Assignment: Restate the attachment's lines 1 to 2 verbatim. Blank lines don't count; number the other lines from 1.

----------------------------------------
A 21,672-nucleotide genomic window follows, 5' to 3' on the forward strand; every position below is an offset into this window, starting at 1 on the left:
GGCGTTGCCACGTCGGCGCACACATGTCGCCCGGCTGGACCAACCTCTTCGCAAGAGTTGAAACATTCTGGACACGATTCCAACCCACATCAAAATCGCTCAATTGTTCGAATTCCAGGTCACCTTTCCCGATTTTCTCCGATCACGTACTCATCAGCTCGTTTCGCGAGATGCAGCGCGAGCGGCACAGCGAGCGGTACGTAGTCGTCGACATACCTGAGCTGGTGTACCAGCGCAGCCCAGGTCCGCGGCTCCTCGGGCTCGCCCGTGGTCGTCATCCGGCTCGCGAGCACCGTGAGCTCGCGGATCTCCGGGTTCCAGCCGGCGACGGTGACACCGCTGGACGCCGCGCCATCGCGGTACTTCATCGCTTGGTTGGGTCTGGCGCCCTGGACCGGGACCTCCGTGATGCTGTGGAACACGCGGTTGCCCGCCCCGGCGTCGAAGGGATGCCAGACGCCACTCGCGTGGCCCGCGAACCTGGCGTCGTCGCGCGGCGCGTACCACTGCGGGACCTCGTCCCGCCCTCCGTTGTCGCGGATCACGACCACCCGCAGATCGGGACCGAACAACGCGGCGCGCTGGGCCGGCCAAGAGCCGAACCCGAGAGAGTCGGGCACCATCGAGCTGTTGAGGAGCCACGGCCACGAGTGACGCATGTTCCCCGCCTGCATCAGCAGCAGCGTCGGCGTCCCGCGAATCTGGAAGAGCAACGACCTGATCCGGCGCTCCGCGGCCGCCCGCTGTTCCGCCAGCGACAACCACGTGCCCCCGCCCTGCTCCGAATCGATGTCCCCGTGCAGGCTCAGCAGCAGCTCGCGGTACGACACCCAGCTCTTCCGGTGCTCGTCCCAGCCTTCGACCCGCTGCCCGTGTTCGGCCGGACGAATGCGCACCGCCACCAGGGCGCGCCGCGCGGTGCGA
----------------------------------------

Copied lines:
A 21,672-nucleotide genomic window follows, 5' to 3' on the forward strand; every position below is an offset into this window, starting at 1 on the left:
GGCGTTGCCACGTCGGCGCACACATGTCGCCCGGCTGGACCAACCTCTTCGCAAGAGTTGAAACATTCTGGACACGATTCCAACCCACATCAAAATCGCTCAATTGTTCGAATTCCAGGTCACCTTTCCCGATTTTCTCCGATCACGTACTCATCAGCTCGTTTCGCGAGATGCAGCGCGAGCGGCACAGCGAGCGGTACGTAGTCGTCGACATACCTGAGCTGGTGTACCAGCGCAGCCCAGGTCCGCGGCTCCTCGGGCTCGCCCGTGGTCGTCATCCGGCTCGCGAGCACCGTGAGCTCGCGGATCTCCGGGTTCCAGCCGGCGACGGTGACACCGCTGGACGCCGCGCCATCGCGGTACTTCATCGCTTGGTTGGGTCTGGCGCCCTGGACCGGGACCTCCGTGATGCTGTGGAACACGCGGTTGCCCGCCCCGGCGTCGAAGGGATGCCAGACGCCACTCGCGTGGCCCGCGAACCTGGCGTCGTCGCGCGGCGCGTACCACTGCGGGACCTCGTCCCGCCCTCCGTTGTCGCGGATCACGACCACCCGCAGATCGGGACCGAACAACGCGGCGCGCTGGGCCGGCCAAGAGCCGAACCCGAGAGAGTCGGGCACCATCGAGCTGTTGAGGAGCCACGGCCACGAGTGACGCATGTTCCCCGCCTGCATCAGCAGCAGCGTCGGCGTCCCGCGAATCTGGAAGAGCAACGACCTGATCCGGCGCTCCGCGGCCGCCCGCTGTTCCGCCAGCGACAACCACGTGCCCCCGCCCTGCTCCGAATCGATGTCCCCGTGCAGGCTCAGCAGCAGCTCGCGGTACGACACCCAGCTCTTCCGGTGCTCGTCCCAGCCTTCGACCCGCTGCCCGTGTTCGGCCGGACGAATGCGCACCGCCACCAGGGCGCGCCGCGCGGTGCGA